Earlier this week, I did a radio interview with Mike Clark of about our production of Godspell. Most of the interview focused on the relationship between the church and the arts and how churches can incoporate theatre into their faith experiences.

You can read the transcript or listen to the audio here.

Crazy Weekend

This Easter is going to be one of the craziest and most exciting we've ever had! In fact, we've got so much going on that our staff had to put together a play-by-play "run sheet" of how our spaces would be utilized over the next 72 hours. Here's my stuff:
  • Pick up my sister at the airport at 0930 (okay, that's not NCC-critical, but I'm excited)
  • Take a group of NCCers to the Stations of the Cross service at the Franciscan Monastery
  • Attend Good Friday Service
  • Godspell
  • Set up the baptismal
  • Easter Eggstravaganza
  • Video interviews with baptism candidates
  • Saturday night service
  • Baptism service
  • Godspell Easter Vigil Performance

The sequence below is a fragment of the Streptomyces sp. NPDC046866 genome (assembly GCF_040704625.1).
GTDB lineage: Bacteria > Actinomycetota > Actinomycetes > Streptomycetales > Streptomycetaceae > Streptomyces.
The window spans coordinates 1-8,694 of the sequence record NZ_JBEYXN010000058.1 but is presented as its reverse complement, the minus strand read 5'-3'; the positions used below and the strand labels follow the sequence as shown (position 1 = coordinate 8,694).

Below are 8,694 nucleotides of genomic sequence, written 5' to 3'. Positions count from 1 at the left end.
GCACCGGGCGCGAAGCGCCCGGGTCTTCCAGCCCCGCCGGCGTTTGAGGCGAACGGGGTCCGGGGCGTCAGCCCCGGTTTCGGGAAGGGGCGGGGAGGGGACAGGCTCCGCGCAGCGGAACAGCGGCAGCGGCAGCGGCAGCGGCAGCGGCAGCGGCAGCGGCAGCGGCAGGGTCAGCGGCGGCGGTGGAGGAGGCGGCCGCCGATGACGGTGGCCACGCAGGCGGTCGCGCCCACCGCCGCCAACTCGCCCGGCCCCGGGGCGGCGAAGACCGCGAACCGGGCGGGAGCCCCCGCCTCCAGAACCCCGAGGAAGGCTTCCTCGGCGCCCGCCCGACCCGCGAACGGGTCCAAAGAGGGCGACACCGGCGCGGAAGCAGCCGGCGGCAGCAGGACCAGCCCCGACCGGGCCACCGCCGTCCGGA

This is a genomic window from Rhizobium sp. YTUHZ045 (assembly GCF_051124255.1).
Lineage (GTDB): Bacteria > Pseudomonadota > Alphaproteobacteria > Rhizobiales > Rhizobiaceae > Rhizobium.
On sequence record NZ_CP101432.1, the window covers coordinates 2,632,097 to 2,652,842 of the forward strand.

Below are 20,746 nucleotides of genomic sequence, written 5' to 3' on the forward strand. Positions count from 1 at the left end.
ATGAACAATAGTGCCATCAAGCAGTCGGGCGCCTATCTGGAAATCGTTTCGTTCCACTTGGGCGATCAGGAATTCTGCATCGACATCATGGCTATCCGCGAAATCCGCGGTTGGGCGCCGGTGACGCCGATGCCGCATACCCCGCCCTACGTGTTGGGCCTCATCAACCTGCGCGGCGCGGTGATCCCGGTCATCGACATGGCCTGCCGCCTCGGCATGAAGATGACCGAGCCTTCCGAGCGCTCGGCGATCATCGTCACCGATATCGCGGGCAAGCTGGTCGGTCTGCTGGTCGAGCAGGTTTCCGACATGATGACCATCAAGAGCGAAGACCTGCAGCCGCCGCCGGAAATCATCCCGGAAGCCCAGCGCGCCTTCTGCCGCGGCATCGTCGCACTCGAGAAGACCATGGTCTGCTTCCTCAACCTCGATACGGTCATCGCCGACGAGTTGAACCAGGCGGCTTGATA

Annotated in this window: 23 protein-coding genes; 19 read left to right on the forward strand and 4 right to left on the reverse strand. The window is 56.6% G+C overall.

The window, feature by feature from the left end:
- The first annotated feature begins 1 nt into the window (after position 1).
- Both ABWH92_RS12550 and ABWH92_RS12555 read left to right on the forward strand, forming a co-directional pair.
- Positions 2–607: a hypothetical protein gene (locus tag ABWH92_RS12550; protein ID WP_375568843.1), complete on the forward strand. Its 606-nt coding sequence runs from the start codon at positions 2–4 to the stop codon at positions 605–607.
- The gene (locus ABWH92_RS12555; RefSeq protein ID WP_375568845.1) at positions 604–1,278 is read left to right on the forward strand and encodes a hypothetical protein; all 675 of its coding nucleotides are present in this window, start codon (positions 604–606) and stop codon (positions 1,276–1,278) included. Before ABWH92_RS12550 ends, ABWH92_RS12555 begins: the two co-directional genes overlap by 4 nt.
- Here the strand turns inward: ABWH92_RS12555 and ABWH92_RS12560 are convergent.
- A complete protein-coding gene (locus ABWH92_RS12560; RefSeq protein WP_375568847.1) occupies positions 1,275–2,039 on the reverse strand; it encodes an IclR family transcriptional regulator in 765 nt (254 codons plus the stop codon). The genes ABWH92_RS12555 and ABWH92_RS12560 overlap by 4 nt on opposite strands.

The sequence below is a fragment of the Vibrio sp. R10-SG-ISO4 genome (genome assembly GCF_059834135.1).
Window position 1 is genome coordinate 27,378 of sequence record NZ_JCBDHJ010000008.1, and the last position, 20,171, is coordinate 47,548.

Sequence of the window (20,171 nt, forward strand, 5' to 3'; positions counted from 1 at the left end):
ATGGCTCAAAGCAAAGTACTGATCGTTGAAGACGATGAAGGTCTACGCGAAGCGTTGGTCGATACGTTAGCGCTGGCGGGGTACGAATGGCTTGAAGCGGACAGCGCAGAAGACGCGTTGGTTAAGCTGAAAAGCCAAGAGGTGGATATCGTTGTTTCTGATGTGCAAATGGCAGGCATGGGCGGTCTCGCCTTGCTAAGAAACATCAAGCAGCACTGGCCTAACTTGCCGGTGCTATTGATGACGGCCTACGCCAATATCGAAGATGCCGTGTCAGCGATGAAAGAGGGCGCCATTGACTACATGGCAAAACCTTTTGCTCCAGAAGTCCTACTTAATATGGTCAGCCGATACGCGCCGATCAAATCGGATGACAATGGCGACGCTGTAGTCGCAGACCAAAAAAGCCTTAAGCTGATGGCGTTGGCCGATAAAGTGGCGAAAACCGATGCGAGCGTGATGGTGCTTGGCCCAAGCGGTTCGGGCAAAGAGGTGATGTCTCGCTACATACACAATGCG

• Tear down the baptismal
  • Sunrise Easter service
  • NCC Easter service
  • 2 more Godspell performances
Wow-- I'm so excited about all this stuff and can't believe I have such an amazing job!

By the way, the thing I am most excited about is baptism! Two members of the Godspell creative team are getting baptized this weekend, and I'm super excited about it. One of them posted her thoughts here. What an amazing story of God's redeeming love!

Wednesday, April 04, 2007

FAQ: How do you connect newcomers with your groups?

Most of our groups remain "open" throughout the course of the semester so that newcomers can jump in at any time. There are 2 primary ways we get new NCCers connected to groups.

The first is the Discipleship Atlas. We distribute this magazine to everyone at weekend services during the 2 weeks leading up to a new semester. The Atlas lists all of the discipleship and small group opportunities for the upcoming semester, and it includes information on where to "start" in identifying and plugging into a group.

The second way we help connect new NCCers is the Connection Cafe. We host Connection Cafes for all of our locations on the kickoff Sunday of each semester. We serve a meal and have small group leaders on hand to talk to people. Each participant has the opportunity to register for a group at Connection Cafe.

A more indirect way we help people plug in is by offering shorter term groups, workshops, and seminars that serve as mid-steps between weekend services and small groups. Examples include our May Term groups, Week of Justice, and Marriage Matters.